The French Foreign Ministry has condemned harsh statements targeting President Emmanuel Macron made by Pakistan's Minister for Human Rights Shireen Mazari.
Mazari went on Twitter to liken Macron’s clampdown on “radical Islam” within French society to what “the Nazis did to the Jews”.
Macron is doing to Muslims what the Nazis did to the Jews - Muslim children will get ID numbers (other children won't) just as Jews were forced to wear the yellow star on their clothing for identification. https://t.co/YdP2L3flJS— Shireen Mazari (@ShireenMazari1) November 21, 2020
The irate outburst of the Pakistani official came after the French President asked the French Council of the Muslim Faith (CFCM), an organisation comprised of the country’s top Muslim leaders, to accept a “charter of republican values” as part of his fight against so-called “radical Islam” within France. A 15-day ultimatum was given to accept the new charter.
Commenting on the tweet, a spokesperson for the French Foreign Ministry said on Saturday that Pakistan should engage in dialogue based on respect.
"A member of the Pakistani government spoke today on social networks in deeply shocking and insulting terms towards the President of the Republic and our country," the spokesperson said, as quoted by Le Parisien newspaper, adding that "Pakistan must rectify these remarks."
Amid the French President's recent statements on Islam and moves to defend the right of the nation's citizens to draw cartoons of the Prophet Muhammad, an act deemed blasphemous by Muslims, Islamic communities in numerous countries have called for a boycott of French goods.
Pakistan itself condemned Macron's remarks and accused his country of conducting a "systematic Islamophobic campaign". Prime Minister Imran Khan even called on his countrymen to counter what he described as the "repression" of Muslims in Europe.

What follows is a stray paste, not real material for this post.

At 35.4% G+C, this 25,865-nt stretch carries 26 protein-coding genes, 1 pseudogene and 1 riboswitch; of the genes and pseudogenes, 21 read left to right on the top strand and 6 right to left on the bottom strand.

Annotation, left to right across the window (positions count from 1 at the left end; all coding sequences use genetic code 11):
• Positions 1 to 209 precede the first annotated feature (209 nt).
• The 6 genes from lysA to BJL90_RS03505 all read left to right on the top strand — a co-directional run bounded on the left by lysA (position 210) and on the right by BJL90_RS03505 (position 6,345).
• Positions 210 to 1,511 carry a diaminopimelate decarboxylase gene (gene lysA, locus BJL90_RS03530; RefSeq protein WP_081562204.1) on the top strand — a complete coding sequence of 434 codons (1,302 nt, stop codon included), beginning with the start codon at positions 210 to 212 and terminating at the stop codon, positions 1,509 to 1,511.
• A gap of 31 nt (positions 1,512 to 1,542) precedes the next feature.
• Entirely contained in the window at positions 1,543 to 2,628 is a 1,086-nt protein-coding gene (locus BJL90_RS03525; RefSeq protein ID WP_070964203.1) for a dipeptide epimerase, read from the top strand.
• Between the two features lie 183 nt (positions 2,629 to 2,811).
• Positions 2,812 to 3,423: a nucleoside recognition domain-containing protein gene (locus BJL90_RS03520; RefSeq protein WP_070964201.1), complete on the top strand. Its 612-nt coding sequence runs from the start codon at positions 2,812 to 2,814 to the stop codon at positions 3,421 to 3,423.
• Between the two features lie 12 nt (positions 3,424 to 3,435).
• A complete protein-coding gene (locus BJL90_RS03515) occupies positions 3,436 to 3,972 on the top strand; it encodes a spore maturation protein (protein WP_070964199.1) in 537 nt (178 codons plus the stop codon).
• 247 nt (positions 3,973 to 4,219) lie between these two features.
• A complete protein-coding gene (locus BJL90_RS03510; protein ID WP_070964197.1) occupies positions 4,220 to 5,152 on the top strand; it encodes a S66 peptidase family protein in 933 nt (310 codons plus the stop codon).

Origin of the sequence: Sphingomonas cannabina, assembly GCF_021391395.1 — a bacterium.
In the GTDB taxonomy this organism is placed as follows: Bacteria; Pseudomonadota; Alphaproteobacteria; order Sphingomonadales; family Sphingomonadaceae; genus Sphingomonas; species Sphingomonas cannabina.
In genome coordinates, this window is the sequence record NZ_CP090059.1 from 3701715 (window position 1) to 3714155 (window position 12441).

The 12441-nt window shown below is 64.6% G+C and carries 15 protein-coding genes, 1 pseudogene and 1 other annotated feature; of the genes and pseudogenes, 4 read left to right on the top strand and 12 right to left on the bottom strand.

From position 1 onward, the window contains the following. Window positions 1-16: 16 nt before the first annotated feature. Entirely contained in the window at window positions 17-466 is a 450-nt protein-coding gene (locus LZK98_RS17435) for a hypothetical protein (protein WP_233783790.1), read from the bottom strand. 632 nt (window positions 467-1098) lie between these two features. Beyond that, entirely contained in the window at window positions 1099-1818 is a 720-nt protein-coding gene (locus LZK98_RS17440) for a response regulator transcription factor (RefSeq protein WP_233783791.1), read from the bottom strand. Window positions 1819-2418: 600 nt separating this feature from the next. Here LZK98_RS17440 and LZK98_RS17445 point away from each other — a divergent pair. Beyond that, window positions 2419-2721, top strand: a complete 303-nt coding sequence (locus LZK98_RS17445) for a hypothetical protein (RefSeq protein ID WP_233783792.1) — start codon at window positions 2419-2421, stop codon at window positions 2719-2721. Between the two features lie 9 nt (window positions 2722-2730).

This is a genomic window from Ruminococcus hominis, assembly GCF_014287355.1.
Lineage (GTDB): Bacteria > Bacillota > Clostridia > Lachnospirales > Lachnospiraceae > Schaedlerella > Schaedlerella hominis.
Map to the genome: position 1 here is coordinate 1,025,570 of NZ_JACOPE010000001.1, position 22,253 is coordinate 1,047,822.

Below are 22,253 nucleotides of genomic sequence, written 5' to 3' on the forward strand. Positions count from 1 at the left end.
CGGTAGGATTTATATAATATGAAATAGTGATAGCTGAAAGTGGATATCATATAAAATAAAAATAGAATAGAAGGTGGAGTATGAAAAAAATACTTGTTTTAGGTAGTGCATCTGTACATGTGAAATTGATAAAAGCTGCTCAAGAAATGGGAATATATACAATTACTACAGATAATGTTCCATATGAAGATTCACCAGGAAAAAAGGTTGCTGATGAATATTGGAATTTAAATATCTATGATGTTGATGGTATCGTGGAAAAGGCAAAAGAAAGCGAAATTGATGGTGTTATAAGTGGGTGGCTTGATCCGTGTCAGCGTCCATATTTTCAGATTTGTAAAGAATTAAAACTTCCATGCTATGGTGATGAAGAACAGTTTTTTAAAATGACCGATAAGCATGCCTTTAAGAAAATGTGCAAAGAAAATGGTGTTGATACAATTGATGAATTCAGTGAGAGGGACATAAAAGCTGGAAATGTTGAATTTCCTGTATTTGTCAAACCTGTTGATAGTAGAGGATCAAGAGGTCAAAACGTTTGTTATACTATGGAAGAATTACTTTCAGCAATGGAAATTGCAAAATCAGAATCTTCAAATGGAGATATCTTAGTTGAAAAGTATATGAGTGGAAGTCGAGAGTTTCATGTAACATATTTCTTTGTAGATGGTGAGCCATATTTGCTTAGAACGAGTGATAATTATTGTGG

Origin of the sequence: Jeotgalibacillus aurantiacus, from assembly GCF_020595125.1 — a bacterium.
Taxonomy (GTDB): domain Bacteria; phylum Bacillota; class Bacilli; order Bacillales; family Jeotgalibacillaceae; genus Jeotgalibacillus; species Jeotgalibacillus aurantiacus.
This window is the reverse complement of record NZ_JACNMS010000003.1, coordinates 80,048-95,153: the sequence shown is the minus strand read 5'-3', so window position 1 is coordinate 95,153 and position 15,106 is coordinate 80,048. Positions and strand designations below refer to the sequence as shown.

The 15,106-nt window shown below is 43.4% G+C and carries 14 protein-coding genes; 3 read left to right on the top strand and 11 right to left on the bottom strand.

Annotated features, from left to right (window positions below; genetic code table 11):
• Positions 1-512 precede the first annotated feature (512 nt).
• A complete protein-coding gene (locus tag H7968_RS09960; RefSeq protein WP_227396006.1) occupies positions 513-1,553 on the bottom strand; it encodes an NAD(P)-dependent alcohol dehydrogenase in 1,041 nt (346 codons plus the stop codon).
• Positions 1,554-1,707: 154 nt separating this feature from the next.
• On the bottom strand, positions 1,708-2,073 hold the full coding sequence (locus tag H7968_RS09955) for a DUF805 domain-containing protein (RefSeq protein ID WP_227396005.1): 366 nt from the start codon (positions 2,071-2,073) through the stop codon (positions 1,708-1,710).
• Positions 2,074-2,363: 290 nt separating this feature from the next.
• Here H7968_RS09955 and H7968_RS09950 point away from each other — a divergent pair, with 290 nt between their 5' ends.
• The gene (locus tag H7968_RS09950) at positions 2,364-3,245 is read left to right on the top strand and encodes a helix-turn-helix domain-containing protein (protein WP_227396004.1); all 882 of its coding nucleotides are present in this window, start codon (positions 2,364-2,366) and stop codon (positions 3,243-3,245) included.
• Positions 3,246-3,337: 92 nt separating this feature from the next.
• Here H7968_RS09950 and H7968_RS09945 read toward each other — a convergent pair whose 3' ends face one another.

Some of the entrances into Islamabad were blocked off on the 16 November after a two-day anti-France rally in the neighbouring city of Rawalpindi threatened to spill over to the Pakistani capital, AFP reported.
The protests had been organised by the party Tehreek-Labaik Pakistan (TLP), which takes a hardline stance on religious issues.
French Clampdown on Radical Islam
France embarked on a ramped up fight against radical Islamism and terrorism after a spate of recent religiously-motivated attacks that included beheadings in Nice and Paris.
Tensions first spiralled after the satirical magazine Charlie Hebdo republished cartoons in late September depicting the Prophet Muhammad amid the trial of 14 suspects involved in the deadly 2015 attack on the magazine.
On 2 October, Macron outlined a new law aimed at combating religious "separatism" and freeing Islam in France from "foreign influences", adding that Islam was "in crisis all over the world today".
In accordance with the new rules, all Islamic organisations receiving funding from the French state would be called upon to sign a "secular charter", and associations found to be propagating ideals contrary to those of the French republic will be ordered to disband.
More recently, on 18 November Macron asked Muslim leaders to agree to a "charter of republican values" as part of a broad clampdown on radical Islam, giving the French Council of the Muslim Faith (CFCM) 15 days to work with the interior ministry.
"Two principles will be inscribed in black and white [in the charter]: the rejection of political Islam and any foreign interference," reported Le Parisien newspaper.
The formation of the National Council of Imams was also agreed upon.
The measures adopted also include drafting a wide-ranging bill seeking to prevent radicalisation, incorporating measures such as restrictions on home-schooling, and giving children an identification number that would be used to ensure they are attending school, with parents who break the law facing up to six months in jail as well as large fines.
"We must save our children from the clutches of the Islamists," France’s interior minister Gerald Darmanin told the Le Figaro newspaper on Wednesday.
The draft law will be discussed by the French cabinet on 9 December.